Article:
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Centralised debt register is still two years away


Finance Minister Michael Noonan

Finance Minister Michael Noonan

Finance Minister Michael Noonan

IT will be at least another two years before a register of all the debts of each consumer and company is in place, it has emerged.

This is despite demands from the EU Commission as far back as 2010 that a new register be set up.

A centralised register is needed to ensure banks and other lenders make informed decisions when handing out loans, and to protect borrowers from excessive debt.

Fianna Fail finance spokesman Michael McGrath has criticised the delay in setting up the new body, which he said was recommended by the Law Reform Commission, and other bodies, as far back as 2009.

But Minister for Finance Michael Noonan has now admitted that the first phase of the new register is unlikely to be operational until 2016.

Information for the new register will be "supplied by lenders on a phased basis during the course of late 2015 and into 2016", Mr Noonan told the Fianna Fail deputy.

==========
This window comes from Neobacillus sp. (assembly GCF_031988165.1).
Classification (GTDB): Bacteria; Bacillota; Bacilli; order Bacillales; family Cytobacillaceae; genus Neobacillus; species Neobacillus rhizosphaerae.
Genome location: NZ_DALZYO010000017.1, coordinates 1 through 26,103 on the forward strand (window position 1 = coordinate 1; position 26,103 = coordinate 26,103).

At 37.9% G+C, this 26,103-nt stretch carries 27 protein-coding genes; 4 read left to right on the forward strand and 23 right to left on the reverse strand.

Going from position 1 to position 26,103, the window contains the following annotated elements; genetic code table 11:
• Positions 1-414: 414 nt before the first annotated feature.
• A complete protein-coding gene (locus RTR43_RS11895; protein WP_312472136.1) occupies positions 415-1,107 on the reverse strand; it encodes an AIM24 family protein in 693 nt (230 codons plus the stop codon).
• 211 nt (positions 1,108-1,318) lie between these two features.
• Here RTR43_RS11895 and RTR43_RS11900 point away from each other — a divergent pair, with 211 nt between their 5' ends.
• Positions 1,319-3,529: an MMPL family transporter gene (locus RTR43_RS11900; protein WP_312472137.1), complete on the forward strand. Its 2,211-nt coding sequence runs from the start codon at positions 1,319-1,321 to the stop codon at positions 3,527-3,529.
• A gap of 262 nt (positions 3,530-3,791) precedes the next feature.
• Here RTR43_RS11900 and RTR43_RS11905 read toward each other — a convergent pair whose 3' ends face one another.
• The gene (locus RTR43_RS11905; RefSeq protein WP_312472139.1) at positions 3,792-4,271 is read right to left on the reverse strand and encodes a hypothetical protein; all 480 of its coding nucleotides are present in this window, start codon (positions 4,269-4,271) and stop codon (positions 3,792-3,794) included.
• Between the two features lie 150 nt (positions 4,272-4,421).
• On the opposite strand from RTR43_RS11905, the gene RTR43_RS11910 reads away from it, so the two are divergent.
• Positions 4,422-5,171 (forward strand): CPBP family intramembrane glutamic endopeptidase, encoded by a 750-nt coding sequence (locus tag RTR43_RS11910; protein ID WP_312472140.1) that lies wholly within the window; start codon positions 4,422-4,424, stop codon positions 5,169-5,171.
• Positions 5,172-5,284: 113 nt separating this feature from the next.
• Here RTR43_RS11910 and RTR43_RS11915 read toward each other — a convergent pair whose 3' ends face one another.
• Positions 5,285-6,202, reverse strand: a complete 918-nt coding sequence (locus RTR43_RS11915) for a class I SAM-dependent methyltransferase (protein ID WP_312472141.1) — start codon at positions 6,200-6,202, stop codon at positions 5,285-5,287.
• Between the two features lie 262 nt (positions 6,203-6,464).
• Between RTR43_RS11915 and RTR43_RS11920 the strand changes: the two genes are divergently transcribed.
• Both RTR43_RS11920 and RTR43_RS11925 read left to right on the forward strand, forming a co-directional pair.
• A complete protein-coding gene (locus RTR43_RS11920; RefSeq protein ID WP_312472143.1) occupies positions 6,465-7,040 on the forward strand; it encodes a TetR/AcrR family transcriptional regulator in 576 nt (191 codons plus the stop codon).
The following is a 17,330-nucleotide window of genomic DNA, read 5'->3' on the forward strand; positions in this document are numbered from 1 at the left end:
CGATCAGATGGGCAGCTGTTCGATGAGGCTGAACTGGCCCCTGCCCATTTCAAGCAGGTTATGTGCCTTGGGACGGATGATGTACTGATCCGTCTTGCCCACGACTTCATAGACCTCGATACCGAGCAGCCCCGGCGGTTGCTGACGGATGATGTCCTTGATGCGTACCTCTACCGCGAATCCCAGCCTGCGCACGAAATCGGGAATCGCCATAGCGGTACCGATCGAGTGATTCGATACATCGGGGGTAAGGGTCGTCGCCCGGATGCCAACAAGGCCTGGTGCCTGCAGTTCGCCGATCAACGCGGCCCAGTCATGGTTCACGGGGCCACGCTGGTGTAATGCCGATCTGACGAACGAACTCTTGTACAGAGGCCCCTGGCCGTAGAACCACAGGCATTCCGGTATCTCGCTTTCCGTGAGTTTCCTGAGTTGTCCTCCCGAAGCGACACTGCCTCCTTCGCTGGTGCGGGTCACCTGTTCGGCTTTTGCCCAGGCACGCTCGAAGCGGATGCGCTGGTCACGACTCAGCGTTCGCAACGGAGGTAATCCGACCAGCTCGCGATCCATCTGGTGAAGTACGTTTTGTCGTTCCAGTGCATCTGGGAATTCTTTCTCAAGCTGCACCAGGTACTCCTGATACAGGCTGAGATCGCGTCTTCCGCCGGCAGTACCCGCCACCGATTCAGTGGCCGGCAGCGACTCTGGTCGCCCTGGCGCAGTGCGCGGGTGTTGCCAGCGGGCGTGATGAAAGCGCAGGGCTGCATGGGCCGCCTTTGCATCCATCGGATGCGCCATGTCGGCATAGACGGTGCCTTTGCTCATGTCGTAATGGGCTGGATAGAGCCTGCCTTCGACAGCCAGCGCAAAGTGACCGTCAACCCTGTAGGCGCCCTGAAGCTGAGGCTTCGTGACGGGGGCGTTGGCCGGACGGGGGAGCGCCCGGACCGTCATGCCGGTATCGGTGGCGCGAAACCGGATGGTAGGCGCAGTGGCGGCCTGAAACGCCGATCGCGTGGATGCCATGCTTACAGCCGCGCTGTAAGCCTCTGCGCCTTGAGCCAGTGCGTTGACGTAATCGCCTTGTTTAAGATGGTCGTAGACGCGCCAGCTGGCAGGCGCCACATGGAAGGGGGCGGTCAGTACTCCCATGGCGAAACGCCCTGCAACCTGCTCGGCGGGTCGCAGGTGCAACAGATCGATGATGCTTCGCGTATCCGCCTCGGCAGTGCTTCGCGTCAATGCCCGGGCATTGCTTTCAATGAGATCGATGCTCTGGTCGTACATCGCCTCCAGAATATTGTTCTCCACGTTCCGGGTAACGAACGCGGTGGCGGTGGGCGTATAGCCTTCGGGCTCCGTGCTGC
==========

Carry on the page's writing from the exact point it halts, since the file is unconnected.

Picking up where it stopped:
Deputy McGrath said: "It was clear that the lack of centralised source of credit data was a significant factor in disastrous lending decisions by Ireland's banks and financial institutions in respect of individuals and companies."

Mr McGrath said the system of privately operated credit registers and the lack of obligation on financial institutions to cross-check outstanding financial commitments fuelled the credit bubble.

"Many people took out loans and credit cards across a number of financial institutions which they are still struggling to repay.

"Far from acting to prevent this, the banks actively encouraged excessive lending, falling over themselves to offer fast access to credit," he claimed.

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Mr McGrath said demand for credit was growing again, after stagnating for years.

With such a long delay in putting the new register in place there was a risk of bad lending decisions would be repeated, Deputy McGrath said.

The putting in place of the new register is being handled by the Central Bank, with the section for consumer debt to be launched before there is one for commercial debts.

Asked why it was taking so long to put it in place, a spokeswoman for the Central Bank said creating a new credit register is a complex process.

There are more than 500 lenders within the scope of the central credit register, she said.

She added that the timing of when the new register is operational depends on the final detailed obligations to be set out in regulations.

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